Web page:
Afghanistan Infrastructure and Rehabilitation Services Program(IRP) written in English, Dari and Pashto
Keshim-Faizabad Road, looking upstream on Kotcha River Schoolgirls at well pumping clean water Afghan workers building part of a bridge Asphalt being laid on an Afghan road A section of North West Kabul Power Plant Aerial view of the Kajakai Dam

Kabul to Badakhshan in 12 Hours or Less
A new bus traveling between Kabul and Faizabad travels down a newly paved road in less than 12 hours.
A new bus traveling between Kabul and Faizabad now arrives in less than 12 hours, speeding people and goods to their destination and bringing improved access to medical care, education and markets.
A bus trip between Kabul and Faizabad, the provincial capital of Afghanistan’s northernmost province, used to take at least two days. Today, thanks to major road improvements and improved transportation services, the travel time has been drastically reduced, bringing improved access to medical care, education and markets to this remote provincial capital.

Bordered by the Hindu Kush mountain range, Badakhshan province has long been isolated from its neighbors to the south. Older residents can remember a time when the trip between Faizabad and Kabul took two months.

Now, with improvements to a 103-kilometer segment of road connecting Faizabad to Keshim and points south, a bus that departs Kabul in the morning can deliver its passengers to waiting relatives and friends in Faizabad in less than 12 hours.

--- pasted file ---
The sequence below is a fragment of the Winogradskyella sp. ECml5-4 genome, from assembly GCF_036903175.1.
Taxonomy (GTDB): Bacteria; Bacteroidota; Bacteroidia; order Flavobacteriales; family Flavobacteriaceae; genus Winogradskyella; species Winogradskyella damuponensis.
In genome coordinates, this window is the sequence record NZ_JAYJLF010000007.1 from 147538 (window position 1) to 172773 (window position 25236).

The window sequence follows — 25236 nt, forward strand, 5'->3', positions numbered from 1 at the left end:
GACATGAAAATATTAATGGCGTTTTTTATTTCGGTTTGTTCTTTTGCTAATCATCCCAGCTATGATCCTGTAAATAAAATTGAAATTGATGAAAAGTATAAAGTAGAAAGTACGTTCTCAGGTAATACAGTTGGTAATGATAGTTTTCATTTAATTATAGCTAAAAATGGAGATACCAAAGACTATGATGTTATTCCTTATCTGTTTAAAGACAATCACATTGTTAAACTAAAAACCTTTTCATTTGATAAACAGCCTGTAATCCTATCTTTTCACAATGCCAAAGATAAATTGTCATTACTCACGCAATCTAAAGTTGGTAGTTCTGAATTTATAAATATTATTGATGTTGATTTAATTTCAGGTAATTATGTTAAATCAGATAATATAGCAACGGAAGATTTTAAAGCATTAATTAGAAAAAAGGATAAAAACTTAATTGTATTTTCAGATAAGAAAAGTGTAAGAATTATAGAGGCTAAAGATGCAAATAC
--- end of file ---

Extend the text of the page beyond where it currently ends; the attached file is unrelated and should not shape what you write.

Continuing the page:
Improvements in road quality and transportation services are also reflected in reduced travel costs. The usual price of a one-way bus ticket has dropped from $40 to $14.

When USAID launched a project to build a road between Keshim and Faizabad under its Afghanistan Infrastructure and Rehabilitation Program, everyone knew that the task would be daunting. Narrow canyons channeled water across the roadbed. Opposing rock formations prohibited construction anywhere except over the mountainous terrain, and extensive rock blasting was required.

Today, after the construction of seven bridges and more than 600 culverts, the Keshim-to-Faizabad road is nearly complete. Application of the first of two asphalt pavement layers on the remaining 30 kilometer segment of roadbed is ongoing, and the entire road will receive a second asphalt layer as the weather warms in the summer. Fully paved, the road will smoothly link the country’s most remote provincial capital to all points south as well as open up access to the border with China to the east.

The improved access means the region’s stunning lapis lazuli jewelry will reach more markets. The huge pomegranates for which the region is known will reach markets in better condition, commanding competitive prices and increasing the incomes of area farmers.

The new road and new bus line have sparked optimism among residents of the provincial capital and created new opportunities to improve the local economy. Bright prospects for Badakhshan and its people are now on the horizon.

For more information on how road improvements are making travel between Kabul and Badakhshan Province faster, easier and safer, see The Road Ahead for Bamyan and Dushi.

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